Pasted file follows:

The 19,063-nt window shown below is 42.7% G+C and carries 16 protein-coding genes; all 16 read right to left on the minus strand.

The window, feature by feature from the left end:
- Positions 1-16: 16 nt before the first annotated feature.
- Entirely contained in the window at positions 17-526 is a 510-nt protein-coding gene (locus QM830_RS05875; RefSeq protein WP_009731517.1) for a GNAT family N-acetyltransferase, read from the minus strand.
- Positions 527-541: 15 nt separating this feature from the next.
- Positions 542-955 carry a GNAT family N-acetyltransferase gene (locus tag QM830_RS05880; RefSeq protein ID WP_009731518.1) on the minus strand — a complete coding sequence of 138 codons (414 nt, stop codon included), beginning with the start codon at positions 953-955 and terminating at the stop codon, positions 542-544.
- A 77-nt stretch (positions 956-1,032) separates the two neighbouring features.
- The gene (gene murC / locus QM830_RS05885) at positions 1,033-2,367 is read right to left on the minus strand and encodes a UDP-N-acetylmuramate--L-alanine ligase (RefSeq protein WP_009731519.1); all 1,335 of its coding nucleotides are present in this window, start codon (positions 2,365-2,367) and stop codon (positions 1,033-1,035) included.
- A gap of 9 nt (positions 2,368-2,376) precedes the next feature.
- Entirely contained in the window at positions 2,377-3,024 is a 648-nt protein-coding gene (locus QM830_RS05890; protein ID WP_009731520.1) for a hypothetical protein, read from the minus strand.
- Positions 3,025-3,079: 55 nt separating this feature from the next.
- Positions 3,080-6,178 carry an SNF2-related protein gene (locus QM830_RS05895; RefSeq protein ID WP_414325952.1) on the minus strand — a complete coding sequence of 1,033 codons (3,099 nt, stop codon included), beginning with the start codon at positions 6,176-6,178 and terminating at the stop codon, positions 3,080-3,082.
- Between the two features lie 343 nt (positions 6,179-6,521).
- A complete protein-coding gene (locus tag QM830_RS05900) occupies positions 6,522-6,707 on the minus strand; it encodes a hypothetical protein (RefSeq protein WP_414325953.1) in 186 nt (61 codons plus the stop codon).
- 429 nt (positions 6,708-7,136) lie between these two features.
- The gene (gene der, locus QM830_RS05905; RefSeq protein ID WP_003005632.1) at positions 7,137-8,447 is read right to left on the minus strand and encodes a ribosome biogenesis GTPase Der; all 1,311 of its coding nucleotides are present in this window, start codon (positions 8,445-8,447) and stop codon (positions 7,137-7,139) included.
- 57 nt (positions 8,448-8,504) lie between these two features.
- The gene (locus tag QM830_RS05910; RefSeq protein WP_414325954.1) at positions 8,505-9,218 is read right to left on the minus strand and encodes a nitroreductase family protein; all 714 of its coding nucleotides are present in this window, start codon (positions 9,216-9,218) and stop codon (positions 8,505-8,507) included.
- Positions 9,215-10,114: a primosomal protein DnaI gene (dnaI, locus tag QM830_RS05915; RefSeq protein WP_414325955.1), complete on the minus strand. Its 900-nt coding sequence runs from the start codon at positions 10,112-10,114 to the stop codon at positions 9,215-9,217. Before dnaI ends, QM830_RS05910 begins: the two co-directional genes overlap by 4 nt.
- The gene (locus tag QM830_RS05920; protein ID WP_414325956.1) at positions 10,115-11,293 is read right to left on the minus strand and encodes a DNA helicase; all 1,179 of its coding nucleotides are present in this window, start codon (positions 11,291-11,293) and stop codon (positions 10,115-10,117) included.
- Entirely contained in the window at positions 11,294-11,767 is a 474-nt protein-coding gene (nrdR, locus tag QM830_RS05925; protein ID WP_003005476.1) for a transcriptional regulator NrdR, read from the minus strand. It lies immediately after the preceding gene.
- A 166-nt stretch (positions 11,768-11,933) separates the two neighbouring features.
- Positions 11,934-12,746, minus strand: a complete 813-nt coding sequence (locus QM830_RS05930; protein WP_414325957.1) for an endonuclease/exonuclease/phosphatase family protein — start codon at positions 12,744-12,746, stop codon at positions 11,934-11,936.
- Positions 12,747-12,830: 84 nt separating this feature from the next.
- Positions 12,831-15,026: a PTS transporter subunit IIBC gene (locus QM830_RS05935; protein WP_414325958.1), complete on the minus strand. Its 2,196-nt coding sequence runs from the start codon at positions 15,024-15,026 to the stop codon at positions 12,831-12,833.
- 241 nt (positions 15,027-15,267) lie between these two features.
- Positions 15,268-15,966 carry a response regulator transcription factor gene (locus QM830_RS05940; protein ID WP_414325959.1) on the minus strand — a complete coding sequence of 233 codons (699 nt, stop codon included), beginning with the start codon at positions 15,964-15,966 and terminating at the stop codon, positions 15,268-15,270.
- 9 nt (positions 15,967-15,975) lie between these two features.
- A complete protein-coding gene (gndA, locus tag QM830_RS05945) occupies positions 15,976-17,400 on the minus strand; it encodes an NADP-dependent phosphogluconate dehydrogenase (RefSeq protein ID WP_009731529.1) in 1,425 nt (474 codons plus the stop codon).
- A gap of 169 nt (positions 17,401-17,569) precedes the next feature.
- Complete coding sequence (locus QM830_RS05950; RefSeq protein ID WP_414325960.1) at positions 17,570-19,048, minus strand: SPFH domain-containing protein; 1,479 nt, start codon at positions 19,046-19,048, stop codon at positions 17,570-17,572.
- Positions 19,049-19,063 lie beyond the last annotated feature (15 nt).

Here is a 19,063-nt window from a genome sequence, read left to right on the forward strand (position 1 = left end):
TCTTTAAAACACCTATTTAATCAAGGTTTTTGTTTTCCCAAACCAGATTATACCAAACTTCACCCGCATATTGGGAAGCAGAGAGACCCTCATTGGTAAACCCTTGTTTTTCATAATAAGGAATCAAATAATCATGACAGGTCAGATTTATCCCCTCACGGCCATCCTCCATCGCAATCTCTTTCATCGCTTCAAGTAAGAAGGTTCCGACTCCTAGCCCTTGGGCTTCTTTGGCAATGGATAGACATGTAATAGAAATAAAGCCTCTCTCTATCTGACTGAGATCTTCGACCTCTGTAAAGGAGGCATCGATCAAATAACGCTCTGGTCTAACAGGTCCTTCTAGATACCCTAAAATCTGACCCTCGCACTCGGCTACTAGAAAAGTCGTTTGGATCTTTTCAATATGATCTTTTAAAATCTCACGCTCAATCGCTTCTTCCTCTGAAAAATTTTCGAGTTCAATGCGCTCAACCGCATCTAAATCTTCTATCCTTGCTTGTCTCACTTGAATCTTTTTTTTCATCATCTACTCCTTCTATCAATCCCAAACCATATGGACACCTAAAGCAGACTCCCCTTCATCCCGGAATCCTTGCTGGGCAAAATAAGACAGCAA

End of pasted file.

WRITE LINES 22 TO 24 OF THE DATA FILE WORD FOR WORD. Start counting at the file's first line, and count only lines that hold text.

- A 166-nt stretch (positions 11,768-11,933) separates the two neighbouring features.
- Positions 11,934-12,746, minus strand: a complete 813-nt coding sequence (locus QM830_RS05930; protein WP_414325957.1) for an endonuclease/exonuclease/phosphatase family protein — start codon at positions 12,744-12,746, stop codon at positions 11,934-11,936.
- Positions 12,747-12,830: 84 nt separating this feature from the next.